Frequently Asked Questions

Currently Used Terms

  1. Credit Default Swap (CDS)

    A default insurance issued to insure the creditor against the risk of not being able to collect all or part of the amount owed to him. In case of default, the holder of the CDS is compensated and the loss is suffered by the issuer of the CDS. The CDS are issued by banks, investment funds and other financial institutions.

  2. Budget surplus/deficit

    The deficit or surplus of a budget results at the end of the year from the balance of state expenditure and (mainly tax) revenues. The need to prevent the financial crisis from turning into a real disaster drove most of the member states to provide huge funds in order to support their banks and their economies. This, in a time period when the tax revenues were hit by the reduction of business activities due to the crisis, finally leading to skyrocketing deficits in most of the countries.

  3. Interest differential

    More known as “spread”, it is the difference, denominated in base points (where 1% corresponds to 100 base points), between the interest rate on the safest bonds and the rest. In the euro zone, the spread is determined based on the interest rate of the German bonds. For example, if the German interest rate is 3.0% and the bonds of another country have a spread of 350 base points, the bonds of this country bear an interest rate of 6.5%. In any case, the differential or spread reflects how “risky” the bonds of each country are considered by investors.

  4. Interest rate

    The level of the interest rate on the bonds is the one determining the extent at which the tax payer shall be burdened. The higher the risk of a country not being able to repay the required loans, the higher the interest rate, and therefore the higher the amount payable by the state to its creditors each year.

  5. Public Debt

    It is the amount owed by the state to its creditors and it mainly results from the accumulation of budget deficits. When expenses exceed income, the state raises funds by issuing state bonds.

  6. Private debt

    It is the debt owned by businesses and households. The surpluses of the countries with huge surplus are transferred to the international market which forwards it in the form of loans to those that need them. Natural customers of this kind of loans are the businesses and the households that have more needs than abilities … But this entails risks.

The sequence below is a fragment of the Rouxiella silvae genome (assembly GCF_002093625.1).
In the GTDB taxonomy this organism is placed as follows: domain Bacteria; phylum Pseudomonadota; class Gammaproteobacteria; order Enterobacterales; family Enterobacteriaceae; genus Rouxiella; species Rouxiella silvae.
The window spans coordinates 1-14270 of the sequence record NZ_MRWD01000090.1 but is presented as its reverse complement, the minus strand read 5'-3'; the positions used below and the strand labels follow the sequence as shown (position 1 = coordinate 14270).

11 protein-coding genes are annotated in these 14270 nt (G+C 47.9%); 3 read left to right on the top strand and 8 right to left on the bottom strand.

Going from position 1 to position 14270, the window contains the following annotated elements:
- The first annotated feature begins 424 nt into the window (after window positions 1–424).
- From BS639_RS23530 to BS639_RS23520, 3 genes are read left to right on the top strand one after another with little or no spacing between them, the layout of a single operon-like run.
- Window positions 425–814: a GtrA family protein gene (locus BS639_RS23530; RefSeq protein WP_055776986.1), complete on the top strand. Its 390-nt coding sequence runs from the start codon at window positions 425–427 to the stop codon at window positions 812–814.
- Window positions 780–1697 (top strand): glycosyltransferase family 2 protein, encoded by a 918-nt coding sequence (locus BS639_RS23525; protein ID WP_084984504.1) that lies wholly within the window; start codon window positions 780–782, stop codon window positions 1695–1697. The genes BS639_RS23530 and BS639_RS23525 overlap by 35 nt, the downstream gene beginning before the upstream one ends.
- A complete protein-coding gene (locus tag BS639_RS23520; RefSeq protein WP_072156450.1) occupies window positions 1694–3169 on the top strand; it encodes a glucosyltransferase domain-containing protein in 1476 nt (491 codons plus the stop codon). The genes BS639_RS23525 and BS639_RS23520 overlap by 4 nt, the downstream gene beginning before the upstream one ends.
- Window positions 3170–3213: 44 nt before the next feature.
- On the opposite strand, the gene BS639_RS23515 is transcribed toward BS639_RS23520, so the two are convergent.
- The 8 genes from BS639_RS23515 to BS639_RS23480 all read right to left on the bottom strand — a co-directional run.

7. Deficit countries

    The countries with huge trade deficit which do not export enough to cover the cost of their imports and cover the deficit through loans from the international markets.

    The global system is closed by nature and therefore the surpluses of the former reflect to the deficit of the latter, as it is not possible for all countries to have more exports than imports.

    The deficit countries absorb the surpluses in the form of loans taken by the surplus countries in order to pay for their imports, similarly to the car sellers who provide a loan to their customers enabling them to purchase the car. But loans lead to debts…

  8. Surplus countries

    The countries which huge surpluses, such as Germany, China, Japan and the most important oil producing countries. They earn more from exports than what they spent for imports. The surplus takes the form of credits circulated in the international market through the money markets.

  9. Trade deficit/surplus

    Countries exporting goods and services of higher value than the imported goods and services present a trade surplus, whereas in the opposite case they present a trade deficit. Maintaining deficits or surpluses for a long period of time results to imbalances of the world economy.